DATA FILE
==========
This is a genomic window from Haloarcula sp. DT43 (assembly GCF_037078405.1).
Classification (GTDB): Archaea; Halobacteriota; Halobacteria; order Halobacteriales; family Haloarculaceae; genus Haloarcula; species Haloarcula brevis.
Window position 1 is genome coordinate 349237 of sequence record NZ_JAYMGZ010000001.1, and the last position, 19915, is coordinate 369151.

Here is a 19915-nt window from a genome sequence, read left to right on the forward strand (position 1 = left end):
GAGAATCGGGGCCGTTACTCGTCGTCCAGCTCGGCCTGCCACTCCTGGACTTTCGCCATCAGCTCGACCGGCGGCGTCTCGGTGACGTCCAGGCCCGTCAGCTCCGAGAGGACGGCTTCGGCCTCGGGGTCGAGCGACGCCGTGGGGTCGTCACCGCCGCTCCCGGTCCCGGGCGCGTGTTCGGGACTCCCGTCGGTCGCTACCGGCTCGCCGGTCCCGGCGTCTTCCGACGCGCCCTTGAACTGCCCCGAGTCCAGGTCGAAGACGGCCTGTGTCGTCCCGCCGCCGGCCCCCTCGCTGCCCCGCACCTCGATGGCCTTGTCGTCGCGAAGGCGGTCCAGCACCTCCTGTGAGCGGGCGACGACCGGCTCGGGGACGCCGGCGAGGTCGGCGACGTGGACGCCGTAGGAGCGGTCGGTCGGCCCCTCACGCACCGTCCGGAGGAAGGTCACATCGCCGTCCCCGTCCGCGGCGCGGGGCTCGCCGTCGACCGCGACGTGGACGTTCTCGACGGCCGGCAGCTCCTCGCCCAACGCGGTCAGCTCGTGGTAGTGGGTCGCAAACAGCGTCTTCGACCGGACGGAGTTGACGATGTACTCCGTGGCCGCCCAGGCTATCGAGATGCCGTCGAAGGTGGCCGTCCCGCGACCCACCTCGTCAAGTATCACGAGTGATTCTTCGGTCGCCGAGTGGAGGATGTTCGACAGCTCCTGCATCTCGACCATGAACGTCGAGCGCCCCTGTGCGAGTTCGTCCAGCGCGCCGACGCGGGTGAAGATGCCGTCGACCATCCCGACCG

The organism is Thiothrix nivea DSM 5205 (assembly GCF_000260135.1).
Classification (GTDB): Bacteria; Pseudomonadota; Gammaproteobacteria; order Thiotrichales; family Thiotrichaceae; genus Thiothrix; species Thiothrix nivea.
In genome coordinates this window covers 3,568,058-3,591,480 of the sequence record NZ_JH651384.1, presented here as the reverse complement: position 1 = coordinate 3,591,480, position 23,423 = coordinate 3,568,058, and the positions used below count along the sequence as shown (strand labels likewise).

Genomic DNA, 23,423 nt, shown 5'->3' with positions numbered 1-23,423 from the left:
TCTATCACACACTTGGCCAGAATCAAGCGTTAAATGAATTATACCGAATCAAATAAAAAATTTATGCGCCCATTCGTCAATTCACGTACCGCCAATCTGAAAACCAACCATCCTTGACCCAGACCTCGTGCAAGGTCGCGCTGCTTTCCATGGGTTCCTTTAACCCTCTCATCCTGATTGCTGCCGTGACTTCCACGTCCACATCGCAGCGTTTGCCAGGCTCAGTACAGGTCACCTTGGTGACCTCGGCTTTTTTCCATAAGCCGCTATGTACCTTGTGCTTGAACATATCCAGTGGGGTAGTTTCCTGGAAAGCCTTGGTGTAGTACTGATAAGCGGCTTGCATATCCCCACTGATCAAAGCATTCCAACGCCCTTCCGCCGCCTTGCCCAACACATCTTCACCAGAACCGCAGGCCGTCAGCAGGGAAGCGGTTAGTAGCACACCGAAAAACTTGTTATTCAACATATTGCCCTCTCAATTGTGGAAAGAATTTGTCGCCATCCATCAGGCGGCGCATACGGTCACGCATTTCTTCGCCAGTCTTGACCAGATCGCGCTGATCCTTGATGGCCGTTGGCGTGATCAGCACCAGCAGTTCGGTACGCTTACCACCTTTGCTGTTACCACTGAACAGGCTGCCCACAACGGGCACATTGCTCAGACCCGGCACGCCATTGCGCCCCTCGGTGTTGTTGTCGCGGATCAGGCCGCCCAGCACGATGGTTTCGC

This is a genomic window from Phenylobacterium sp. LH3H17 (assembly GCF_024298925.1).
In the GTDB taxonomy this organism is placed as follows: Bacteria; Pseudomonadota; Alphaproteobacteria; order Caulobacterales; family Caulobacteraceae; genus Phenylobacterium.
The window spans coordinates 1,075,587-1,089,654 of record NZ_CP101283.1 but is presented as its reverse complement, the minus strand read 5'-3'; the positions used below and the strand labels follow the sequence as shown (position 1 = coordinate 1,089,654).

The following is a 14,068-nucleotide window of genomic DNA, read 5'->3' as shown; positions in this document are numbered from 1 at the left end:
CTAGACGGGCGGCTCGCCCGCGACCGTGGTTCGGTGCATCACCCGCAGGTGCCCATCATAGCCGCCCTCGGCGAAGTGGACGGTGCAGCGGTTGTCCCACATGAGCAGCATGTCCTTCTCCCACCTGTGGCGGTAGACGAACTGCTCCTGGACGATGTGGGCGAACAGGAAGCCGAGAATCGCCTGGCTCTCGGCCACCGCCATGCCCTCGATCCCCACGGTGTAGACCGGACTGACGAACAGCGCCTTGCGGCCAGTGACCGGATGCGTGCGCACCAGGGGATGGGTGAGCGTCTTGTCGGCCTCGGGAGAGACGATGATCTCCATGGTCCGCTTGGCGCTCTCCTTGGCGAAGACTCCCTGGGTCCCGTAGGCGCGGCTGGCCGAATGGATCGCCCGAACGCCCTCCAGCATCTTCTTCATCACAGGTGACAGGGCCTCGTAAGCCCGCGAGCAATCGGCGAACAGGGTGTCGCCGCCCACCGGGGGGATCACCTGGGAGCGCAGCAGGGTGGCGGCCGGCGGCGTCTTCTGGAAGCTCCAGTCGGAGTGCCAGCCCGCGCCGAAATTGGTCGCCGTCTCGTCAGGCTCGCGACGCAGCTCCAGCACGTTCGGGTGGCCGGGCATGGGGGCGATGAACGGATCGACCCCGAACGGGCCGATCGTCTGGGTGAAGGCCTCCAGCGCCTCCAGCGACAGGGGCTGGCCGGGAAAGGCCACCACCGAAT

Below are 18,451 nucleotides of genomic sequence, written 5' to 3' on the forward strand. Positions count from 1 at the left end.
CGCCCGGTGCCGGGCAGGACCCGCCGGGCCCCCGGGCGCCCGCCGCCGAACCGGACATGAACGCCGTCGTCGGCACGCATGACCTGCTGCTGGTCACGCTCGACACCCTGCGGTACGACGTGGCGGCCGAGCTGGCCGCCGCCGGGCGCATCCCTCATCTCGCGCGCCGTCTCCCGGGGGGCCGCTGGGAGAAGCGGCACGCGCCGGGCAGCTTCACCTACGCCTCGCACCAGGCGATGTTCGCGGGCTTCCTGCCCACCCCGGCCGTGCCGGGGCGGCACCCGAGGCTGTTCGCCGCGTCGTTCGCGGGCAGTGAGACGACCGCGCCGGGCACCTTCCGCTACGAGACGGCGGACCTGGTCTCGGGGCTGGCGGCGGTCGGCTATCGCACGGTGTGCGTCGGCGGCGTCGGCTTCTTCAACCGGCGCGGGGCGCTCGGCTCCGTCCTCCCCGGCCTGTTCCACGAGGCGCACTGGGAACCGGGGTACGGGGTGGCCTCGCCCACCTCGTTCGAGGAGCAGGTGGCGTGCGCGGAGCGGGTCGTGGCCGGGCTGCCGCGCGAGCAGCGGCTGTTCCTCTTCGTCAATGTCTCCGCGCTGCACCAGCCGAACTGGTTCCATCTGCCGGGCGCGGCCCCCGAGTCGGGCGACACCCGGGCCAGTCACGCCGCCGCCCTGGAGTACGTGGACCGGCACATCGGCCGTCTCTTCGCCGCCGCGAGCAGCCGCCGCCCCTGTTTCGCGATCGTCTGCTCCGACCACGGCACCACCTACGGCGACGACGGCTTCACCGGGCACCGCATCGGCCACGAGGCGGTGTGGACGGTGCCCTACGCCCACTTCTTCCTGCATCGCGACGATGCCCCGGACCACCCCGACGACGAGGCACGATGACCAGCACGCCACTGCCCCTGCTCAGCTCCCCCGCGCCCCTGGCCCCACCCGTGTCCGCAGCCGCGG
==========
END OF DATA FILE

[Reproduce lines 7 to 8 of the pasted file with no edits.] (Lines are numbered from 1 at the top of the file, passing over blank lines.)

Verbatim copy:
Classification (GTDB): Bacteria; Pseudomonadota; Gammaproteobacteria; order Thiotrichales; family Thiotrichaceae; genus Thiothrix; species Thiothrix nivea.
In genome coordinates this window covers 3,568,058-3,591,480 of the sequence record NZ_JH651384.1, presented here as the reverse complement: position 1 = coordinate 3,591,480, position 23,423 = coordinate 3,568,058, and the positions used below count along the sequence as shown (strand labels likewise).